Grand larceny is a serious crime that can carry significant penalties in the state of New York. According to the New York Penal Law Article 155, grand larceny involves the theft of property or money valued at $1,000 or more. This crime can take many forms, from stealing a car to embezzling funds from an employer. In this article, Eastcoastlaws.com will take a closer look at grand larceny in New York State, including the different types of grand larceny and the penalties for this crime. We will also discuss the defenses that may be available to those facing grand larceny charges and the importance of working with an experienced criminal defense attorney.
How Does New York State Law Define Grand Larceny?
Although definitions vary somewhat from state to state, grand larceny is defined under New York Penal Law Article 155 as wrongfully taking, withholding, or obtaining property from its rightful owner, with the aim to either take the property for themselves or someone else or to deprive the rightful owner of said property.
The felony classification of each degree of grand larceny ranges from a class E to a class B felony and is largely dependent on the value and type of property that has been wrongfully taken.
Where Do Grand Larceny Laws Come From?
Larceny originated as a criminal charge under the common law of England, and has since been abolished in England, the Republic of Ireland, and Northern Ireland due to the crime being broken up into other categories (theft, burglary, etc.).
Larceny is still a criminal offense in the US, and is codified as a statutory crime in all US jurisdictions – however, the larceny statutes in each state can vary.
What Do The Degrees Of Grand Larceny Mean In New York?
The degree of grand larceny refers to the value of the property taken, with the severity of the penalty increasing from fourth degree to first degree. Here are the definitions and penal law codes of each:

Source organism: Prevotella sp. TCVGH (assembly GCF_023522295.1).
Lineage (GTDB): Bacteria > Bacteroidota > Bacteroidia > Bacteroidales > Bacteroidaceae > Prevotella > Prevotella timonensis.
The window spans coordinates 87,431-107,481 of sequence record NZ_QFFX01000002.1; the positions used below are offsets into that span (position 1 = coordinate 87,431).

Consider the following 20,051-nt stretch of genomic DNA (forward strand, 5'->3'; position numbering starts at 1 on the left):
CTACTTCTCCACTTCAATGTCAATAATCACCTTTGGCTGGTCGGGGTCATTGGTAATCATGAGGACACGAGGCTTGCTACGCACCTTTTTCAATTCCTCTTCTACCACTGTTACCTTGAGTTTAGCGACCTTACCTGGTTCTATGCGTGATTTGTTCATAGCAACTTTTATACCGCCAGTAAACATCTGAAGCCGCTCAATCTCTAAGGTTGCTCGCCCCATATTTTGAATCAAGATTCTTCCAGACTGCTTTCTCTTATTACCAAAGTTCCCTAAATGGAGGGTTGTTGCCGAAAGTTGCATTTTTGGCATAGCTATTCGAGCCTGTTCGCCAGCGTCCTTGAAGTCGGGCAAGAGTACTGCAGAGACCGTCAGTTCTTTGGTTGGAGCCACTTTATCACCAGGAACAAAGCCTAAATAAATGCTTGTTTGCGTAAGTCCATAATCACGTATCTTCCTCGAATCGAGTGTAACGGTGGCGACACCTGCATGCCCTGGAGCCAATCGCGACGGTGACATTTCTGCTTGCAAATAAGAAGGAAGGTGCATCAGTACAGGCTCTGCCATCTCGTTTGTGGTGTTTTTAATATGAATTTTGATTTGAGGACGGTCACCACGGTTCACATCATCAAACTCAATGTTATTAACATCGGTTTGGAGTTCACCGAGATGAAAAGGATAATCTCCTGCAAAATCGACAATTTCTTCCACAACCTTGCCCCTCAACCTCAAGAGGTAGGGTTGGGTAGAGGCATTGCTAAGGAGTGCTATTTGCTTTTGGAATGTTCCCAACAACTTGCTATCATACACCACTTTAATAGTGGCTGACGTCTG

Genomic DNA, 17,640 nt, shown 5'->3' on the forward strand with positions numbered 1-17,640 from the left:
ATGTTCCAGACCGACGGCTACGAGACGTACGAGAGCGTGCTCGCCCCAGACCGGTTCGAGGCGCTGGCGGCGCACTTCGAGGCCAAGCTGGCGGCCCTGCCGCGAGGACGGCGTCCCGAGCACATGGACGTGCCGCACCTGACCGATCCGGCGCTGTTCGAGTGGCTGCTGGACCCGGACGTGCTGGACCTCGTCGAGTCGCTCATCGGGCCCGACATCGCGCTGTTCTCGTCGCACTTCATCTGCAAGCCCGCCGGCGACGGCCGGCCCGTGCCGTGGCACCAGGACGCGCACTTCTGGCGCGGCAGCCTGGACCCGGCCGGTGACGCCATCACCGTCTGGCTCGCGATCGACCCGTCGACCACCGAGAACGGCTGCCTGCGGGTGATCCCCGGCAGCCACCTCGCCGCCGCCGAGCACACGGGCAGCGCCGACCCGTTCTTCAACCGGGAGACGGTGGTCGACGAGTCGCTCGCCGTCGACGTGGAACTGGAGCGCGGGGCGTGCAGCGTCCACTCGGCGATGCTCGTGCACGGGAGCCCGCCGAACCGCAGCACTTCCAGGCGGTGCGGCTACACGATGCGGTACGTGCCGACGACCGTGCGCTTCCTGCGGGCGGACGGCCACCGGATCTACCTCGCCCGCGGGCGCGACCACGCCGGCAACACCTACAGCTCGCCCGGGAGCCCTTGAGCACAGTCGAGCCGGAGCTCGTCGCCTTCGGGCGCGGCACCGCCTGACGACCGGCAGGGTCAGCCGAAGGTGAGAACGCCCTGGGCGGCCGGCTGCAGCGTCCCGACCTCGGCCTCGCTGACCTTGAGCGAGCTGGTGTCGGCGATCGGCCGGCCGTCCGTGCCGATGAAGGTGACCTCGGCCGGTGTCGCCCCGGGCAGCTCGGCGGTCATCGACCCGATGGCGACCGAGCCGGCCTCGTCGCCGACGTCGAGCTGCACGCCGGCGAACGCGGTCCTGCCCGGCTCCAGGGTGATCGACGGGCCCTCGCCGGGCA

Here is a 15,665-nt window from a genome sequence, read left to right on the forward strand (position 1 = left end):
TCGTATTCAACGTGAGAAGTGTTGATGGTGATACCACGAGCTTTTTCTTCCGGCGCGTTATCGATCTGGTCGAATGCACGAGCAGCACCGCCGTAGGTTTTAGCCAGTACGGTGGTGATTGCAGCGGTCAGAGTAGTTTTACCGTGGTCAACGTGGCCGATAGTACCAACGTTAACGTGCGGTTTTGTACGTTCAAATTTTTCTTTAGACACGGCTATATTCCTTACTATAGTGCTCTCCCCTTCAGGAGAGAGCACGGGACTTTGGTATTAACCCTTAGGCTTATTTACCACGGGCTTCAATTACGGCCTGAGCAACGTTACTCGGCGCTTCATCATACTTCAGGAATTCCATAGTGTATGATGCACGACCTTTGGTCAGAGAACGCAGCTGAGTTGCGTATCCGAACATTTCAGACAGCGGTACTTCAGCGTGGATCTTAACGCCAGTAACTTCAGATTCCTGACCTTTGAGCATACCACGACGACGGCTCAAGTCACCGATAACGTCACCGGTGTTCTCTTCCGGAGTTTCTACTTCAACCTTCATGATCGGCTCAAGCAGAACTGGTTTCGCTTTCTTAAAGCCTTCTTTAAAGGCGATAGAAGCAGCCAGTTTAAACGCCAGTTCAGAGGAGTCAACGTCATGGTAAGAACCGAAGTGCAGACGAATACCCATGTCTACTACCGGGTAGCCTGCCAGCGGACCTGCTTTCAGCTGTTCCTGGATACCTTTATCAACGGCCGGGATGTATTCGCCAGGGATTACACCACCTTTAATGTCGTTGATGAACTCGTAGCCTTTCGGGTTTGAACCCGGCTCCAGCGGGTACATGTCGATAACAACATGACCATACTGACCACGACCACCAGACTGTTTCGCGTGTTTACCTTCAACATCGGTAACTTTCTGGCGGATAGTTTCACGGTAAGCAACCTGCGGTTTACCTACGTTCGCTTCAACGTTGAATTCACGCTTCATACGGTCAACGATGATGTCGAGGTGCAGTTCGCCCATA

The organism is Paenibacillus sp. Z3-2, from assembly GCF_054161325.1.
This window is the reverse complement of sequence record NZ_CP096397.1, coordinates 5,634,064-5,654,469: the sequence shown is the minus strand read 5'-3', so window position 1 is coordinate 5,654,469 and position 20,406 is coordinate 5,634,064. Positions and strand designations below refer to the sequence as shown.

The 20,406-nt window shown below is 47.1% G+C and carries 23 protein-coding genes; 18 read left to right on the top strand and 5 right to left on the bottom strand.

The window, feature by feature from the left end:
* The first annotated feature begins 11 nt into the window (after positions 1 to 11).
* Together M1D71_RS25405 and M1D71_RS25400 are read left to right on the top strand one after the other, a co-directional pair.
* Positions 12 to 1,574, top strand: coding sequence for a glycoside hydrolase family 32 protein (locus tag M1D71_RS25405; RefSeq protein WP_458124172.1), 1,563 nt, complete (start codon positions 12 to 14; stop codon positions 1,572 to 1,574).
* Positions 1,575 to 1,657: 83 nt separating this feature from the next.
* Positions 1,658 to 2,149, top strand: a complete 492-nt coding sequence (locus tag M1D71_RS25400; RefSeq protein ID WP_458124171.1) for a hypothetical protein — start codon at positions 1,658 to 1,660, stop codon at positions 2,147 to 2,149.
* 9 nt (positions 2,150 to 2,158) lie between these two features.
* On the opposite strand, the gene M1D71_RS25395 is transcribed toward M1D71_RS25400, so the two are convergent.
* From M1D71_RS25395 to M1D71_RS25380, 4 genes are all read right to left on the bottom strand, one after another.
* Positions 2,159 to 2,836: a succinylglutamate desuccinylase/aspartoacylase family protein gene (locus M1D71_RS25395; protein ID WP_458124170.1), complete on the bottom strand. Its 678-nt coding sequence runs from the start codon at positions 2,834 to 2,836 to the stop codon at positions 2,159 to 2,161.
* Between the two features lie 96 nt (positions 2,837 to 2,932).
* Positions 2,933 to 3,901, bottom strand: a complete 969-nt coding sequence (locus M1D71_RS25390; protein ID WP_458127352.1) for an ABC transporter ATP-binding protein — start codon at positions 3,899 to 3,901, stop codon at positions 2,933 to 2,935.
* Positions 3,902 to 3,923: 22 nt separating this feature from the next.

- Grand larceny in the first degree (PL 155.42) is the most severe and is charged when the property is valued at an excess of one million dollars.
- Grand larceny in the second degree (PL 155.40(1)) occurs when the property stolen is worth more than $50,000, but less than one million.
- Grand larceny in the third degree (PL 155.35) is when the pilfering is more than $3,000, but less than $50,000.
- Grand larceny in the fourth degree (PL 155.30(1)) is the wrongful taking of property worth more than $1,000, but less than $3,000.
In addition to these degrees, there is also aggravated grand larceny of an automated teller machine (PL 155.43) – this is, like grand larceny in the second degree, considered a class C felony. However, this charge can only come about if the defendant has been convicted of grand larceny in the third degree within five years prior to the current charge.
- NEW YORK GRAND LARCENY IN THE FIRST DEGREE
- NEW YORK GRAND LARCENY IN THE SECOND DEGREE
- NEW YORK GRAND LARCENY IN THE THIRD DEGREE
- NEW YORK GRAND LARCENY IN THE FOURTH DEGREE
What Are The Penalties For Each Degree Of Grand Larceny In New York?
The penalties of larceny directly correlate to the degree, regardless of the nature of the property you have taken. The maximum sentences for each degree of larceny are as follows:
- First-degree larceny can result in a 25-year sentence
- Second-degree larceny can lead to a 15-year sentence
- Third-degree larceny can bring about a 7-year sentence
- Larceny in the fourth degree can lead to a 4-year sentence
First-time offenders may be sentenced to probation, community service, fines, or conditional sentences instead of jail time.
What Actions Could Be Considered Felony Grand Larceny?
You may be wondering how these specific laws translate to real-life actions. Here are a few examples of what constitutes larceny in various degrees:
- Obtaining stolen goods is classified as fourth-degree larceny, and could involve unlawfully taking a credit card, a motor vehicle, an item of religious significance, a firearm, ammonia (with the intent to manufacture methamphetamines), classified scientific material, a public record, or any property taken through extortion – in essence, the property can refer to any object that holds value
- Third-degree larceny is restricted to either property worth over $3000, or an ATM (or the contents within an ATM)
- Property must be valued at over $50,000 to lead to a charge of second-degree larceny – this charge can also be made if a property was obtained through violence or abusive extortion
- Finally, first-degree larceny occurs if the property is valued at over one million dollars, and typically may result in a jail sentence even if this is a first conviction.